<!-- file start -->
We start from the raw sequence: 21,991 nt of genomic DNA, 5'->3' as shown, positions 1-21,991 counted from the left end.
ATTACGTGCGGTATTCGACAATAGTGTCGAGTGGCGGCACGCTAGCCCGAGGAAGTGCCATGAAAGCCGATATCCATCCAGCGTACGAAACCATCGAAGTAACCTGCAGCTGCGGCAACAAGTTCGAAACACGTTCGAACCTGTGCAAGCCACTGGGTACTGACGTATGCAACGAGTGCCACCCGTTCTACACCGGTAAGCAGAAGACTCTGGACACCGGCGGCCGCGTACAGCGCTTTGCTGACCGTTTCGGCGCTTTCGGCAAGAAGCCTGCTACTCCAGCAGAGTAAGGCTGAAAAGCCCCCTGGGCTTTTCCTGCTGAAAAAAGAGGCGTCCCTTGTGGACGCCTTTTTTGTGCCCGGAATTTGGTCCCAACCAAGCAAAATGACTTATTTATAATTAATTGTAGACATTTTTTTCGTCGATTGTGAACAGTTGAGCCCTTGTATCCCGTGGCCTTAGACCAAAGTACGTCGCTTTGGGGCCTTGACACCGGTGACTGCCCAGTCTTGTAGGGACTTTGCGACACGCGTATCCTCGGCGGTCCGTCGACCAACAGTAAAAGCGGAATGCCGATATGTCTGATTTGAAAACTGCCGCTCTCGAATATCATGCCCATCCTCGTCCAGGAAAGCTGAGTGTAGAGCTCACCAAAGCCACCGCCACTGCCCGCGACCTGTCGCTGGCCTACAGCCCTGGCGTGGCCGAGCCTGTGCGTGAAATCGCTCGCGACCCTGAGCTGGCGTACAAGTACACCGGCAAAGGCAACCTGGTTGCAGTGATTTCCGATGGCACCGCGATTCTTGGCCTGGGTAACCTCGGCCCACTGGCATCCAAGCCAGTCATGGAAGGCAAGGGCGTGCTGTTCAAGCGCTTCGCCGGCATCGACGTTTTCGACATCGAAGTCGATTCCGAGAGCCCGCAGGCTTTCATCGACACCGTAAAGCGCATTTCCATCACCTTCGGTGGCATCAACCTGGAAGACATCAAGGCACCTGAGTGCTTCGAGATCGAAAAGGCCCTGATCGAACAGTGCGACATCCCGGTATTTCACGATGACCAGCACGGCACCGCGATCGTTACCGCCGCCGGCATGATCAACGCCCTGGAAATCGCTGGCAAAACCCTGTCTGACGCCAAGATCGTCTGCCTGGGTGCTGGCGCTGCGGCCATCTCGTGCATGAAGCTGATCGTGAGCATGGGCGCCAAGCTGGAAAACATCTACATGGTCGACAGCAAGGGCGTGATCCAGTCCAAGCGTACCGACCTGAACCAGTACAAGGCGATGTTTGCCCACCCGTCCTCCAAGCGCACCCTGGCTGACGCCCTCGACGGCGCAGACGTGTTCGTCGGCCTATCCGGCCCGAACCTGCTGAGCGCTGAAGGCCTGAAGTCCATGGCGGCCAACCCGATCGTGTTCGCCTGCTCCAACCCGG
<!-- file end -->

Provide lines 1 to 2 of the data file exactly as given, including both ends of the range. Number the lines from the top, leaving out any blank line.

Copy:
We start from the raw sequence: 21,991 nt of genomic DNA, 5'->3' as shown, positions 1-21,991 counted from the left end.
ATTACGTGCGGTATTCGACAATAGTGTCGAGTGGCGGCACGCTAGCCCGAGGAAGTGCCATGAAAGCCGATATCCATCCAGCGTACGAAACCATCGAAGTAACCTGCAGCTGCGGCAACAAGTTCGAAACACGTTCGAACCTGTGCAAGCCACTGGGTACTGACGTATGCAACGAGTGCCACCCGTTCTACACCGGTAAGCAGAAGACTCTGGACACCGGCGGCCGCGTACAGCGCTTTGCTGACCGTTTCGGCGCTTTCGGCAAGAAGCCTGCTACTCCAGCAGAGTAAGGCTGAAAAGCCCCCTGGGCTTTTCCTGCTGAAAAAAGAGGCGTCCCTTGTGGACGCCTTTTTTGTGCCCGGAATTTGGTCCCAACCAAGCAAAATGACTTATTTATAATTAATTGTAGACATTTTTTTCGTCGATTGTGAACAGTTGAGCCCTTGTATCCCGTGGCCTTAGACCAAAGTACGTCGCTTTGGGGCCTTGACACCGGTGACTGCCCAGTCTTGTAGGGACTTTGCGACACGCGTATCCTCGGCGGTCCGTCGACCAACAGTAAAAGCGGAATGCCGATATGTCTGATTTGAAAACTGCCGCTCTCGAATATCATGCCCATCCTCGTCCAGGAAAGCTGAGTGTAGAGCTCACCAAAGCCACCGCCACTGCCCGCGACCTGTCGCTGGCCTACAGCCCTGGCGTGGCCGAGCCTGTGCGTGAAATCGCTCGCGACCCTGAGCTGGCGTACAAGTACACCGGCAAAGGCAACCTGGTTGCAGTGATTTCCGATGGCACCGCGATTCTTGGCCTGGGTAACCTCGGCCCACTGGCATCCAAGCCAGTCATGGAAGGCAAGGGCGTGCTGTTCAAGCGCTTCGCCGGCATCGACGTTTTCGACATCGAAGTCGATTCCGAGAGCCCGCAGGCTTTCATCGACACCGTAAAGCGCATTTCCATCACCTTCGGTGGCATCAACCTGGAAGACATCAAGGCACCTGAGTGCTTCGAGATCGAAAAGGCCCTGATCGAACAGTGCGACATCCCGGTATTTCACGATGACCAGCACGGCACCGCGATCGTTACCGCCGCCGGCATGATCAACGCCCTGGAAATCGCTGGCAAAACCCTGTCTGACGCCAAGATCGTCTGCCTGGGTGCTGGCGCTGCGGCCATCTCGTGCATGAAGCTGATCGTGAGCATGGGCGCCAAGCTGGAAAACATCTACATGGTCGACAGCAAGGGCGTGATCCAGTCCAAGCGTACCGACCTGAACCAGTACAAGGCGATGTTTGCCCACCCGTCCTCCAAGCGCACCCTGGCTGACGCCCTCGACGGCGCAGACGTGTTCGTCGGCCTATCCGGCCCGAACCTGCTGAGCGCTGAAGGCCTGAAGTCCATGGCGGCCAACCCGATCGTGTTCGCCTGCTCCAACCCGG